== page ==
Well, source criticism seemed to operate under the presupposition that literary sources for Gospel texts were necessarily other Gospel texts (or other written Jesus traditions). Therefore, when source criticism came to the conclusion of Markan priority, the matter of literary sources for Mark’s gospel became relatively obsolete. If Mark was the first of our extant written records about Jesus, then there was no need to look any further for written sources. After source criticism, form criticism offered the definitive answer about Markan sources—they were oral not literary. This conclusion of form criticism has been dominant presupposition of Markan studies to this day, with few challenging it. With its strict criteria for literary dependence, redaction criticism reinforced the presupposition of source criticism—namely that sources for Gospel texts were necessarily other Gospel texts (or texts such as Q). Literary dependence could only be demonstrated through strong verbal agreement and specific agreement in detail/order. In light of these criteria, the pool from which to draw Markan literary source material is shallow indeed. Thus the form critical conclusion that Markan source material is primarily oral tradition goes largely unchallenged.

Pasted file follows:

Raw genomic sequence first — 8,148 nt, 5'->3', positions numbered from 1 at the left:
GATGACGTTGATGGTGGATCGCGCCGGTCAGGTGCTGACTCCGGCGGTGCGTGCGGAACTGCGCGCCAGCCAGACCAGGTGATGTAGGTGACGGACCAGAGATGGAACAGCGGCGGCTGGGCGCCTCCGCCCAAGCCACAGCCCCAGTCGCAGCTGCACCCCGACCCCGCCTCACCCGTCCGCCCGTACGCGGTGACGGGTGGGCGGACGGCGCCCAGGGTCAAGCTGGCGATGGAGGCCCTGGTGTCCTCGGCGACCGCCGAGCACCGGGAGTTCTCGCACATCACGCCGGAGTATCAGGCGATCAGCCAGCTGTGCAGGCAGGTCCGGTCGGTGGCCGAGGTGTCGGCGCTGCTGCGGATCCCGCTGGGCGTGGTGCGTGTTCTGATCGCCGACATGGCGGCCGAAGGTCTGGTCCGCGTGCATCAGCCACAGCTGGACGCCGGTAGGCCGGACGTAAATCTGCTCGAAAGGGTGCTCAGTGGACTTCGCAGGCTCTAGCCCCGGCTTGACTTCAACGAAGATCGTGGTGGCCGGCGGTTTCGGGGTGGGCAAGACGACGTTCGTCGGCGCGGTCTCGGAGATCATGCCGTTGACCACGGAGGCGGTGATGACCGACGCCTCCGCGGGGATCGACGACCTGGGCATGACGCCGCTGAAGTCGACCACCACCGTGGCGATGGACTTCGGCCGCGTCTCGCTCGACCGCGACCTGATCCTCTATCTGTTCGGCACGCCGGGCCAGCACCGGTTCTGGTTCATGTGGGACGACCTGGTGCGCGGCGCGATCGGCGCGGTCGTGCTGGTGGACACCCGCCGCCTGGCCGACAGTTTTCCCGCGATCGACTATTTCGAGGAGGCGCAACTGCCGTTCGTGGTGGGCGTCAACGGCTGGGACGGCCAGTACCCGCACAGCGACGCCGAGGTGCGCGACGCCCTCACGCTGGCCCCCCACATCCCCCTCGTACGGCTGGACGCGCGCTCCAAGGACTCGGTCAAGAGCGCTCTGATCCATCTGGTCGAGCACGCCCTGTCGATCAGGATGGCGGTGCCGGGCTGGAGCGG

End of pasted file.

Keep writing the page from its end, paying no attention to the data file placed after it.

2. As a way forward, talk about the importance of mimesis (imitatio) in the ancient literary world, and how that can impact study of Mark’s Gospel.